Chilly temps an obstacle for athletes

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CARRABASSETT VALLEY – Nearly 1,000 athletes, coaches, family members and organizers are getting ready this weekend for the 37th annual Special Olympics Maine winter games.

Held at Sugarloaf/USA for 25 years running, the games for athletes aged 8 and up who have intellectual disabilities start officially on Monday morning with the opening ceremonies.

But before that, nearly 1,000 people will descend on Sugarloaf over the course of the weekend for a Sunday night potluck supper, along with moonlight skating, skiing, karaoke and a bonfire, according to a Special Olympics Maine statement.

The 500 athletes competing usually spend six to eight weeks in training, President Phil Geerhoed said Friday. But weather has been somewhat of an obstacle this year. The lack of snow means lots of people were snowshoeing on grass this winter, getting ready for their races, he said. “Course, that’s a lot easier than skiing on grass,” he joked.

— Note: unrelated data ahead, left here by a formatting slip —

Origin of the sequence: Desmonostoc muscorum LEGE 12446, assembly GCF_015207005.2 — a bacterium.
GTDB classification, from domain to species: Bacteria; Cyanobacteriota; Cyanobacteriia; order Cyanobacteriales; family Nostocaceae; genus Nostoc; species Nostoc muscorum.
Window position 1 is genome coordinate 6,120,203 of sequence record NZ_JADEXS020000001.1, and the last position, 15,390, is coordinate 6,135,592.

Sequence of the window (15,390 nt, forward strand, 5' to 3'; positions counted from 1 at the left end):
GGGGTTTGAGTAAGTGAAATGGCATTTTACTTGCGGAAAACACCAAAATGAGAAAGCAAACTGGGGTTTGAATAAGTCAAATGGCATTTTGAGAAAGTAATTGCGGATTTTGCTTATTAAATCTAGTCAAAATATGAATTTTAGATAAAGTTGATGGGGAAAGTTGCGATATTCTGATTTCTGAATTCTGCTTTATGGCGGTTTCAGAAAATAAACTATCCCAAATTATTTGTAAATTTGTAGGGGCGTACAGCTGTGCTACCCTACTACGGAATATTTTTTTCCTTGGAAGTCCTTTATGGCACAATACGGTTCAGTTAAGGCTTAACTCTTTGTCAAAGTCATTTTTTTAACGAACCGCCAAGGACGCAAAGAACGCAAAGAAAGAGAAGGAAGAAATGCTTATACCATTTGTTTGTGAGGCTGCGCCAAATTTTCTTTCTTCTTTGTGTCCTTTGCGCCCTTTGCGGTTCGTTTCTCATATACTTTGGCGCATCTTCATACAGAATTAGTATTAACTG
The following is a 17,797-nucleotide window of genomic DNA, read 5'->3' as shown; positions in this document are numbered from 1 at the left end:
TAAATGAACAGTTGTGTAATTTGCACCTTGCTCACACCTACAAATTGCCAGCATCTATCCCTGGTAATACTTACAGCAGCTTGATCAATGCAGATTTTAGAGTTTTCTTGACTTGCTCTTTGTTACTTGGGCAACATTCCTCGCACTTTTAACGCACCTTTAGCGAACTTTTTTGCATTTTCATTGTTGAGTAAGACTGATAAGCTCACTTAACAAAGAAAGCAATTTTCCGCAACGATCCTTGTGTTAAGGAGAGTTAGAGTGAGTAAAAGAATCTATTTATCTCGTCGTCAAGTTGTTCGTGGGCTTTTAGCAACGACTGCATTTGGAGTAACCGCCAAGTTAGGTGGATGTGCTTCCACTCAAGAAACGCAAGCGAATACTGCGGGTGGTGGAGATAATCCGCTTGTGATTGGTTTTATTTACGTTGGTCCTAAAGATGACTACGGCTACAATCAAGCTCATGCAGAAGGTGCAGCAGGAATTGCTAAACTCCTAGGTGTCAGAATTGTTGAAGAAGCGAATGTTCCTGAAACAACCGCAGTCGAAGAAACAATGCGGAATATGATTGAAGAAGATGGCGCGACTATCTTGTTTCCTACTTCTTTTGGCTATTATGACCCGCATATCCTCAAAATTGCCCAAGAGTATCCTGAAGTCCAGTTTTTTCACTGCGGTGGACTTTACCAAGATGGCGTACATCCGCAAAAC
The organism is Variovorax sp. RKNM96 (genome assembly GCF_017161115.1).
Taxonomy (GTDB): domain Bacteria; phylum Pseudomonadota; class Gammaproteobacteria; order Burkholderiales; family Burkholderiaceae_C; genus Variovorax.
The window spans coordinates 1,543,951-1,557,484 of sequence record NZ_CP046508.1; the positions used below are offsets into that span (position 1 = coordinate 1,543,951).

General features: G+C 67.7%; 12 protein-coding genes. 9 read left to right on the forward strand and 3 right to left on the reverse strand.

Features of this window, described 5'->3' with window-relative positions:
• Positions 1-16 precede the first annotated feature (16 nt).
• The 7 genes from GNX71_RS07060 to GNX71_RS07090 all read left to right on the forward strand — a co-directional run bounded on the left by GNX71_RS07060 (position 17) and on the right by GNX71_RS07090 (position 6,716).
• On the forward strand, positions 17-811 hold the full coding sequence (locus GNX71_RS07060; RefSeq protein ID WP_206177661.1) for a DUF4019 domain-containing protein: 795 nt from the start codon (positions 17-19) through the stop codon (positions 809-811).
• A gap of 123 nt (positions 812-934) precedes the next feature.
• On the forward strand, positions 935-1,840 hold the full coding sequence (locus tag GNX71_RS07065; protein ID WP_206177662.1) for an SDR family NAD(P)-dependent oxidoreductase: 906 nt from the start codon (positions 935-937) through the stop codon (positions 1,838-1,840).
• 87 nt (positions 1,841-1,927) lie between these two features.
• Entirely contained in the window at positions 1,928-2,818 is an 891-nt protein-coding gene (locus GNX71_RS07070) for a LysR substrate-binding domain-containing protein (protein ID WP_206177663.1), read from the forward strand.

Geerhoed said he hopes temperatures – which hovered below zero Friday – rise before Monday, when the games begin in earnest.

“We’re anxiously watching all the forecasts,” he said.

On Monday, athletes will compete in Alpine and Nordic skiing events, speedskating, snowshoeing and dual ski, before heading in for a banquet of champions, a torchlight parade, and the long-awaited Victory Dance.

Competition and finals will continue on Tuesday, and closing ceremonies are scheduled for noon that day.

“The community has embraced this event and certainly our athletes,” Geerhoed said of Sugarloaf/USA and the surrounding area.


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